In an effort to draw new players to the 18-hole, Fredericksburg, Va., course, alternative holes at the edges of the green marked with red flags measure eight inches instead of the standard four. The enlarged holes are being used on a trial basis during the fall and winter, and will be covered during tournaments.
Cannon Ridge Golf Club in Fredericksburg, Va., has developed a fix for frustrated putters on its 18-hole course: Provide bigger holes.
“So far, the response has been pretty good,” General Manager Bart Wolfe told The Fredericksburg Free-Lance Star.
Deane Beman, the former PGA Tour commissioner who designed Cannon Ridge, thought the expanded holes would be a good way to draw a new group of players to the course. Each hole has a regulation 4-inch hole, but also has an 8-inch hole placed near the edges of the greens, where they are least likely to get in the way of regular golfers, the Star reported.
While some members were initially uneasy about the idea of the enlarged holes, Wolfe said, they found they were unaffected after playing a few rounds. The cups are being used on a trial basis this fall and winter and if they are a success, Wolfe said Cannon Ridge might keep them, the Star reported.
Some regulars have said the new holes would bring too many inexperienced players and slow down the pace of play, but Wolfe believes the additional holes will actually speed things up, the Star reported.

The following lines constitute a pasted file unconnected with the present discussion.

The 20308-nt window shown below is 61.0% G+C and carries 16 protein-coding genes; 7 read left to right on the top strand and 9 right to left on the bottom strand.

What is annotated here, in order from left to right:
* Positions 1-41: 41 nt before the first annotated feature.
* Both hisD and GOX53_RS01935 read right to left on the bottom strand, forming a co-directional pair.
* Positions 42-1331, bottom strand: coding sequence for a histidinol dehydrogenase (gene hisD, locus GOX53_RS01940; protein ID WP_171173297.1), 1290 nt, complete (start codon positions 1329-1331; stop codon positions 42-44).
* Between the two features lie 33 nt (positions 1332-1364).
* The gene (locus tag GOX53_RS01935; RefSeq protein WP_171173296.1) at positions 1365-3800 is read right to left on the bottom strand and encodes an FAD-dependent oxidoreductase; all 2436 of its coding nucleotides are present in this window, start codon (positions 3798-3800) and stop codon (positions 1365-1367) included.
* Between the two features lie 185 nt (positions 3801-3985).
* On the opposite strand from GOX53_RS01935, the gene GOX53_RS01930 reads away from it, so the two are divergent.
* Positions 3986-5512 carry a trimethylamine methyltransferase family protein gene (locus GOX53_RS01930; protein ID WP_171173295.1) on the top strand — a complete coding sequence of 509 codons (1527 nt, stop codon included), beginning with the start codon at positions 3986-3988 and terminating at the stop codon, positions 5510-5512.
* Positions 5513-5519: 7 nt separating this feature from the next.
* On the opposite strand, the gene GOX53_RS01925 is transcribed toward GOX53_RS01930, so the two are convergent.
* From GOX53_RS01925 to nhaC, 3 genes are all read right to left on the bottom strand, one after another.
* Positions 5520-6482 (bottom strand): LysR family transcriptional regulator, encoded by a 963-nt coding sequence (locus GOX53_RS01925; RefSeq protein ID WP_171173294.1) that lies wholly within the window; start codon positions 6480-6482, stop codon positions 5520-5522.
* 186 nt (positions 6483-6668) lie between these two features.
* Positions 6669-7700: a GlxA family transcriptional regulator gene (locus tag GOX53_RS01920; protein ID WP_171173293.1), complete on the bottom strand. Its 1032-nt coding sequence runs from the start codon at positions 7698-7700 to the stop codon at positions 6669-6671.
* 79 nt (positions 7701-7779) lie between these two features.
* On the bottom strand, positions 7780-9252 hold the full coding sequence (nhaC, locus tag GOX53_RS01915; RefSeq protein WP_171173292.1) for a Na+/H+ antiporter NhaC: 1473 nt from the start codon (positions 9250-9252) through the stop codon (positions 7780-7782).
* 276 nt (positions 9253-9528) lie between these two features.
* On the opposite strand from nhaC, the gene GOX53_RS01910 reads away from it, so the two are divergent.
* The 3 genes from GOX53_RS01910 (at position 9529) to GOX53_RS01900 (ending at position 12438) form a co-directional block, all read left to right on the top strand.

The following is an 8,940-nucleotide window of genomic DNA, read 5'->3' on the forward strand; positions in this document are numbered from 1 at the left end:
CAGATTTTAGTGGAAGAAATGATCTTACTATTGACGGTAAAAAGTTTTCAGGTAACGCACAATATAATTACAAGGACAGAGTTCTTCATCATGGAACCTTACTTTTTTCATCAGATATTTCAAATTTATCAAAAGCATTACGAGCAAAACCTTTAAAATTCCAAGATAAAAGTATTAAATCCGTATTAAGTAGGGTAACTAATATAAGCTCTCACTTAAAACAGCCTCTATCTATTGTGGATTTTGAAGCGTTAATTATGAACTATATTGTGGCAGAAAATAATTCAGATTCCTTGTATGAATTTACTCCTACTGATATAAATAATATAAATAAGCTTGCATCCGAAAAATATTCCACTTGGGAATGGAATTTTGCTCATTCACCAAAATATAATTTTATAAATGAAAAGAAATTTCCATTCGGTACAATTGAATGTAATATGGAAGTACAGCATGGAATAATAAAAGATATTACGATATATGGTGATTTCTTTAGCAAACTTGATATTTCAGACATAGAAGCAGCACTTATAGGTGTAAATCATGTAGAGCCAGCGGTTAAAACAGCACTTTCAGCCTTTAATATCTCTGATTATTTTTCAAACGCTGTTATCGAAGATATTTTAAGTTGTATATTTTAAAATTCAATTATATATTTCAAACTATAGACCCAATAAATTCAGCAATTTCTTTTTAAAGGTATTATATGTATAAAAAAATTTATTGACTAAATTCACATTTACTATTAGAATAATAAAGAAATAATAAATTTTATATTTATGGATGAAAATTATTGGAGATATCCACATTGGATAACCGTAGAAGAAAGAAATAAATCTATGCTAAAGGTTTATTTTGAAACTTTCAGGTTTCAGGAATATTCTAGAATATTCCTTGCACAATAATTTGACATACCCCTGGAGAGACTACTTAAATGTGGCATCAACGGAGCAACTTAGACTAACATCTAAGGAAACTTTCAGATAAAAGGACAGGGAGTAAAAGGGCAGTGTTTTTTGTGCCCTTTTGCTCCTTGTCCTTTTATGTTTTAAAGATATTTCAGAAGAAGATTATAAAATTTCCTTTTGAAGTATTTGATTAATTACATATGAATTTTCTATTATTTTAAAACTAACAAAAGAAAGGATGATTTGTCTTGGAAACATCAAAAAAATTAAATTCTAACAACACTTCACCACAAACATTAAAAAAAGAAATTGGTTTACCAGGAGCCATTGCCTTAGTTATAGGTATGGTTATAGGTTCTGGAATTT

“Most beginners—and I’ve taught a lot of them in the last 25 years—learn to get to the green in three to four shots,” Wolfe explained. “But it usually takes them three, four or five-plus shots to get it in the hole. They spend as much time from the fringe of the green getting it into the hole.”
The 8-inch holes are marked with bright red flags, while the regular cups have blue and gray flags. When some tournaments are held, the larger holes will be covered, but the upcoming Wounded Warriors tournament will give players the option of using the red flags. If a player accidentally makes it into the hole they weren’t playing, they would take a drop from the spot. However, if a hole in one is accidentally scored, Wolfe said there’s no harm in counting it, the Star reported.
“Everybody likes going home and saying they shot a 75 instead of a 90,” Wolfe said. “They don’t have to tell their families they played the 8-inch cups. They can just say they played their best round ever.”